As he walked through the first and second grade classrooms at Mading Elementary School, Superintendent Millard House was greeted with the smell of freshly made tamales.
Students attending summer school at Mading were taking a break for lunch just as the new superintendent of HISD stopped by for a visit. It was a well-earned break after a morning full of learning for the students.
“You guys continue working hard,” House said as he exited one of the classrooms. “We are proud of you. We are glad you are back.”
That school was just one of many as House toured several schools on his second official day on the job.
The scene playing out on the stage at Ortiz Middle School on a humid May morning is a familiar one to many Houstonians.
Musicians decked out in embroidered pants, wide-brimmed sombreros, and colorful silk ties playing vihuelas, guitarróns, trumpets, and other instruments in a style instantly recognizable as mariachi music.
But what makes this group stand out is that the musicians are all under the age of 14.
“It makes me feel alive,” sixth-grader Joshua Campos said. “My problems, when I play, they just go away. I just think about the music.”
Twelve Houston Independent School District middle schools are among the latest campuses to be selected for participation in the Verizon Innovative Learning Schools program, which addresses barriers to digital inclusion.
In addition to free mobile devices and data plans, participating schools will be assigned a full-time coach to train teachers in effectively integrating technology into their lessons.
Marlen Martinez has been selected as the new principal of Ortiz Middle School. An HISD alumnus, Martinez has served students as a teacher, magnet coordinator, and an assistant principal. Most recently, she served as the principal at Lewis Elementary School, where she built a strong academic program that shepherded the school out of Improvement Required (IR) status into meeting state standard. She earned a bachelor’s degree at Texas State University and a master’s degree from the University of Houston-Clear Lake.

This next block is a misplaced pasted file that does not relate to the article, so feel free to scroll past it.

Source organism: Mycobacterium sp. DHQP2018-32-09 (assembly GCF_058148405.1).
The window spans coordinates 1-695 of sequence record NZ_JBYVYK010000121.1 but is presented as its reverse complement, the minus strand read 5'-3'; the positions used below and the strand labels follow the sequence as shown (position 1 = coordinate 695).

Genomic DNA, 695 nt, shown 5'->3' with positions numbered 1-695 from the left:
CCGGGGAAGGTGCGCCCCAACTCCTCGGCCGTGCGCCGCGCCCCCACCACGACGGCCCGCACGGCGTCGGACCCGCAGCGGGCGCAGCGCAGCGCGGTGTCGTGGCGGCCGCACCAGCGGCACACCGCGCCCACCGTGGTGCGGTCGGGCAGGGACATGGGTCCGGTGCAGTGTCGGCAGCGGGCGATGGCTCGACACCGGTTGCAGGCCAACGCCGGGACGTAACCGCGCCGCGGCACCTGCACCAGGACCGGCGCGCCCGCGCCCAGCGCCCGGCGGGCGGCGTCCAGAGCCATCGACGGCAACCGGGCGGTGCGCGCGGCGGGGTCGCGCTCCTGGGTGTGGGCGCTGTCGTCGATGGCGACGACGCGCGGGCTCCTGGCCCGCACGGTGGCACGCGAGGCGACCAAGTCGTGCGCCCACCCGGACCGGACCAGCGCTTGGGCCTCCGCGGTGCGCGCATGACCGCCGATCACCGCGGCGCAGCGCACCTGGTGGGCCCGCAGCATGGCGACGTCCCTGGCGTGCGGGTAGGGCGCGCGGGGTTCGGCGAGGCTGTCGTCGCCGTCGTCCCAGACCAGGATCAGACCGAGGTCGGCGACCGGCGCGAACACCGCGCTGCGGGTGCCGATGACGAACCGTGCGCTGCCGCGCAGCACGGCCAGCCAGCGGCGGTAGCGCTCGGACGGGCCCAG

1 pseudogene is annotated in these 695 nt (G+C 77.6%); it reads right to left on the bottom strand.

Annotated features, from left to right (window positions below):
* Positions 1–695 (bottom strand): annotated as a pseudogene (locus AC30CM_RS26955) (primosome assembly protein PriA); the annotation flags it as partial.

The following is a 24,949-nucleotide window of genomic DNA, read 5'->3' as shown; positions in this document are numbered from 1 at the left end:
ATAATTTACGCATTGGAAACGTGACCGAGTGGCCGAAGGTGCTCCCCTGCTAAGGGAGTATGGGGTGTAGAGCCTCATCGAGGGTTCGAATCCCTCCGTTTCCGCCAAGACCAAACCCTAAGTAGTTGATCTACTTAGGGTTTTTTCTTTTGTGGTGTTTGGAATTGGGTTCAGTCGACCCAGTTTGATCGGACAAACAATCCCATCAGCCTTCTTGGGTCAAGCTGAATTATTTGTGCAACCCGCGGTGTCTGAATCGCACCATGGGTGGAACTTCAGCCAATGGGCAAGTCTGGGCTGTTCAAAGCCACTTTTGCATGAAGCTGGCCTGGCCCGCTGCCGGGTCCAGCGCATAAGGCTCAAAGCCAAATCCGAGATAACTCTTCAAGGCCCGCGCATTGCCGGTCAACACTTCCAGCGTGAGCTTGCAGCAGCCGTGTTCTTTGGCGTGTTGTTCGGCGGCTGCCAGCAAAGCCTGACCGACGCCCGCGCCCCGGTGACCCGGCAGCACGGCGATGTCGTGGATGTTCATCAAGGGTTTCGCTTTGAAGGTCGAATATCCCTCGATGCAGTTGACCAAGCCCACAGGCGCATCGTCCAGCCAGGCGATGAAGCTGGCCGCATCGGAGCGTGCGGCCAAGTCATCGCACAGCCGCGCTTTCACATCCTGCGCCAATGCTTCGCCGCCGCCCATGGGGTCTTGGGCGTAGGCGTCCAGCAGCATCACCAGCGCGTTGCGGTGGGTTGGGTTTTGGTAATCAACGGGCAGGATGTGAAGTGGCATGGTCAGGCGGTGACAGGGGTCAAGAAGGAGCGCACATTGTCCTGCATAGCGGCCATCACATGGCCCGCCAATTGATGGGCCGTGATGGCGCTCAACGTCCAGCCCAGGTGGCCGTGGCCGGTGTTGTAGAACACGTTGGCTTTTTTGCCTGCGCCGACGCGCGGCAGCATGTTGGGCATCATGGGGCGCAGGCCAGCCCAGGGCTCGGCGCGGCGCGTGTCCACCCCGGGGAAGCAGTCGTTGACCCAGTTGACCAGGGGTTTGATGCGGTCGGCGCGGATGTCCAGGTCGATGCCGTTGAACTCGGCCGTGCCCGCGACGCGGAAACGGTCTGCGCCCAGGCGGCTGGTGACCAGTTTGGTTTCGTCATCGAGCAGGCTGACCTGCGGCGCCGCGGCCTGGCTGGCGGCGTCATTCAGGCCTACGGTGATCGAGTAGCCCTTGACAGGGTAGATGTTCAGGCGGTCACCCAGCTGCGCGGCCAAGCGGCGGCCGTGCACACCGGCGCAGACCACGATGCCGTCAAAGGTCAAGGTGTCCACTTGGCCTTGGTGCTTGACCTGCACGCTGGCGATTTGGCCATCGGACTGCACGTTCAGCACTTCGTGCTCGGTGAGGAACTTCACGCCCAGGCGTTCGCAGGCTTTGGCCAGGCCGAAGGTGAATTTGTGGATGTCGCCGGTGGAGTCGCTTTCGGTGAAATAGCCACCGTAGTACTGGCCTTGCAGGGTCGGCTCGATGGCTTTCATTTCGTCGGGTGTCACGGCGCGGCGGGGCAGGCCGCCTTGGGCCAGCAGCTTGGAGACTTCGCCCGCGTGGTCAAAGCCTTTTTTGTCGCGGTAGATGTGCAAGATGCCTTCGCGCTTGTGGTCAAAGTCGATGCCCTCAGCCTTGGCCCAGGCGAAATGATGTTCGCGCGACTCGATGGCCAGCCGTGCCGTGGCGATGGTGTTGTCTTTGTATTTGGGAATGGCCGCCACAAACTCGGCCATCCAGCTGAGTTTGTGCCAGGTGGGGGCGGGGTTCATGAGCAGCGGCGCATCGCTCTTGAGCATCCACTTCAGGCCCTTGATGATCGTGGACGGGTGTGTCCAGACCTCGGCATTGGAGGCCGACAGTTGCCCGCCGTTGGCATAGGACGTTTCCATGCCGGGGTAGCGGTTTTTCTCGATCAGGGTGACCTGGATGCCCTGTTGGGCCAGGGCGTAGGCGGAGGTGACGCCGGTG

Lovett ES fifth-grader Bryan Moore poses with his mother, Tonyamas Moore, who won the spelling bee at that campus back in 1986.
Five boys and five girls from 10 different HISD schools will be testing the limits of their vocabulary on Saturday, April 2, when they take part in the finals of the Houston Public Media spelling bee. The top two winners of the Houston-area competition will be eligible to advance to the Scripps National Spelling Bee near Washington, D.C., in May.
This year’s local contest is particularly meaningful for two HISD students: fifth-grader Bryan Moore (Lovett ES) and eighth-grader Christine Bowyer (Baylor College of Medicine Academy at Ryan).
The Houston Independent School District Board of Education is searching for a new superintendent and trustees want input from community members about the qualities and traits they would like to see in their next district leader.
HISD Board of Education President Manuel Rodríguez Jr. and Trustee Diana Dávila have scheduled seven meetings this week to gather feedback from the community that will be used to develop a superintendent candidate profile. The dates and times for additional meetings hosted by other trustees will be announced soon.
The desks in seventh-grade teacher Zachary Cummings’ AVID classroom at Hamilton Middle School are arranged so that students can work in groups. Collaboration is one of the five hallmarks of AVID, along with reading, writing, inquiry, and organization.
Cummings’ students recently quizzed each other on Cornell notes they took on a PowerPoint presentation about the history of Apple Inc. Cornell notes are just one example of college-level study techniques students learn in AVID, a global nonprofit organization directed at students who are capable of completing a college-preparatory path if they receive the proper support. The focus is on low-income students whose families don’t traditionally attend college.
Incoming sixth-grader Taylor, 10, believes it’s important to protect the bee population, and she thinks she knows ways to do so. “Planting flowers will help attract bees so they can make more honey,” she said as she put marigold seeds into a small decorated pot.
This was only one of the many lessons she and several other soon-to-be sixth-graders learned during their two weeks in the Summer Bridge program, made possible by the federally-funded Race to the Top grant the district received, at Holland Middle School.
Students planted flowers as one way to help improve the bee population, discussing the reasons bees were threatened, and ways they could help save them. It was all part of a day’s work that integrated the mini-ecology lesson into other areas such as mathematics, reading, improving critical thinking skills, leading discussions, and other subjects. Continue reading →